Vacaville water quality beats federal, state standards

By From page A5 | June 20, 2013

VACAVILLE — For the first time Vacaville city water customers are able to access the city’s water quality report online.

According to the report, released Tuesday, the city’s drinking water in 2012 met or exceeded all state and federal standards for human consumption.

No regulated contaminants were found at levels higher than allowed by either the state Department of Public Health and the U.S. Environmental Protection Agency, and in nearly all cases levels were significantly below requirements, according to the report.

This is the first year that the report is available online. Previously, community water systems were required to send each customer a printed copy.

You can order a printed copy from the city by calling 469-6400 or sending an email to [email protected] Otherwise, the report is available on the city’s website at www.cityofvacaville.com/2012waterqualityreport.

According to the report, the city distributed more than 5.5 billion gallons of drinking water in 2012.

The water is subjected to a battery of tests and more than 7,000 individual analyses were conducted last year.

A certain level of contaminants is to be expected in all drinking water, even bottled water, the report says, but Vacaville’s water is on the low end with almost all contaminants measured.

The city gets its water from three different sources: Lake Berryessa via the Putah South Canal (30 percent), groundwater from 12 deep wells (30 percent), and from the Sacramento River Delta by the North Bay Aqueduct (39 percent).

Each source is subjected to the tests and all passed, showing levels of key contaminants well below those allowed.

The tests include clarity as well as aluminum, lead, arsenic, chromium, fluoride, barium, nitrate and even radioactivity. Some of the contaminants are naturally occurring while others come from manufacturing and other human activities, including the water treatment process.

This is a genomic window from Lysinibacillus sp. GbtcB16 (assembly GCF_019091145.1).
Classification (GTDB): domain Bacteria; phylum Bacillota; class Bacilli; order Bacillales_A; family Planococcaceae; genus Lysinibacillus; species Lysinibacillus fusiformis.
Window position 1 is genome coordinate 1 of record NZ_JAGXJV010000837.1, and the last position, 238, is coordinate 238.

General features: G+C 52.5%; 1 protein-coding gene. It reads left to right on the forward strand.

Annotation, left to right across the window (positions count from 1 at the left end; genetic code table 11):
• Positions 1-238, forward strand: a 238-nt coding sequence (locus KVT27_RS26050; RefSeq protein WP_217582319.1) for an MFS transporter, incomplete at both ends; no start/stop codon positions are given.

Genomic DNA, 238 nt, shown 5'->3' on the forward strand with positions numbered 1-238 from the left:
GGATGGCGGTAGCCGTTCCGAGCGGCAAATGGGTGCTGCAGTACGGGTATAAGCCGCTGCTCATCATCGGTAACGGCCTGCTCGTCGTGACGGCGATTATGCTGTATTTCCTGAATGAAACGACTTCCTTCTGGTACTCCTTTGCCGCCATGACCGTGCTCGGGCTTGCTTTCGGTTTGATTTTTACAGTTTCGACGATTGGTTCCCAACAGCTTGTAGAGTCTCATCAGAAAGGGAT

The groundwater showed the toxin arsenic at a level of 2.7 parts per billion, far lower than the maximum allowed 10 ppb. Flouride runs at 0.21 parts per million out of an allowed 2 parts per million. Chromium, actually last measured in 2011, registered at 10 ppb out of an allowed 50 ppb. Lead levels, also last checked in 2011, came in at 0.14 ppb and are allowed up to 15.

The complete report also includes the highest and lowest levels of each contaminant found.

Also included in the report is an assessment of the vulnerabilities of each of the water sources – things that could introduce contaminants to the water supply.

The report also cites the cost savings of releasing the report digitally, although no dollar amount is cited.

Reach Mike Corpos at 427-6979 or [email protected] Follow him on Twitter at www.twitter.com/mcorposdr.


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